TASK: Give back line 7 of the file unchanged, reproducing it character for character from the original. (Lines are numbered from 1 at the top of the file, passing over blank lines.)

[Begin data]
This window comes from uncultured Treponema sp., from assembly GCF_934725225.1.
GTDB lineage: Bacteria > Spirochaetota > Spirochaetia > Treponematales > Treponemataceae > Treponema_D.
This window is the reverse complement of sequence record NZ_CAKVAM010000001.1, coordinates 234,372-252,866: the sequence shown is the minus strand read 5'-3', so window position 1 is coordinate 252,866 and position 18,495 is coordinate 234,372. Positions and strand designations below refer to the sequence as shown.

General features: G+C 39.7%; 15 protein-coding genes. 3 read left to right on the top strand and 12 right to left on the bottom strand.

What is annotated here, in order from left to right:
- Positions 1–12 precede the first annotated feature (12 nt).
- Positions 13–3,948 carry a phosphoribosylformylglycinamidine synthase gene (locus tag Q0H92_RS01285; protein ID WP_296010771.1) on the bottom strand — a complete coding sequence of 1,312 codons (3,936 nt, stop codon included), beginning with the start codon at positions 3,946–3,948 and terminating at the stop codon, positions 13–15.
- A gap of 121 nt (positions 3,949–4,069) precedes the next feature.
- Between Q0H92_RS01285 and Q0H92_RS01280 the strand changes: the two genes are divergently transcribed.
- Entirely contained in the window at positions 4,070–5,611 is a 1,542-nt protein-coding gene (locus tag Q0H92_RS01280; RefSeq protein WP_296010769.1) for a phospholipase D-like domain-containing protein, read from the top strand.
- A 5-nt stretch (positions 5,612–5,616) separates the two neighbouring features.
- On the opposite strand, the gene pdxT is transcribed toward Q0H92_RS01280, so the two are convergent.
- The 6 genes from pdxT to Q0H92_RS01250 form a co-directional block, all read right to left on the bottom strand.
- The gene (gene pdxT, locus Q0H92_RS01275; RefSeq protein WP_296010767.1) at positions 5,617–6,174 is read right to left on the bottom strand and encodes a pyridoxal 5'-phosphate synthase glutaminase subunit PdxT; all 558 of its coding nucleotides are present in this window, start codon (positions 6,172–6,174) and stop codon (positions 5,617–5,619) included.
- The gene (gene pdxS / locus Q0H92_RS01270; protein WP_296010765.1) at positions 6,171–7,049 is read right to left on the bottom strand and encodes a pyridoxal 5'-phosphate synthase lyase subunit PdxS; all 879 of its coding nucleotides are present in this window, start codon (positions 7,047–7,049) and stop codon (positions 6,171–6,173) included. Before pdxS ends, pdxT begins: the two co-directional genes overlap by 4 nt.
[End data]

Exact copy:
- Positions 13–3,948 carry a phosphoribosylformylglycinamidine synthase gene (locus tag Q0H92_RS01285; protein ID WP_296010771.1) on the bottom strand — a complete coding sequence of 1,312 codons (3,936 nt, stop codon included), beginning with the start codon at positions 3,946–3,948 and terminating at the stop codon, positions 13–15.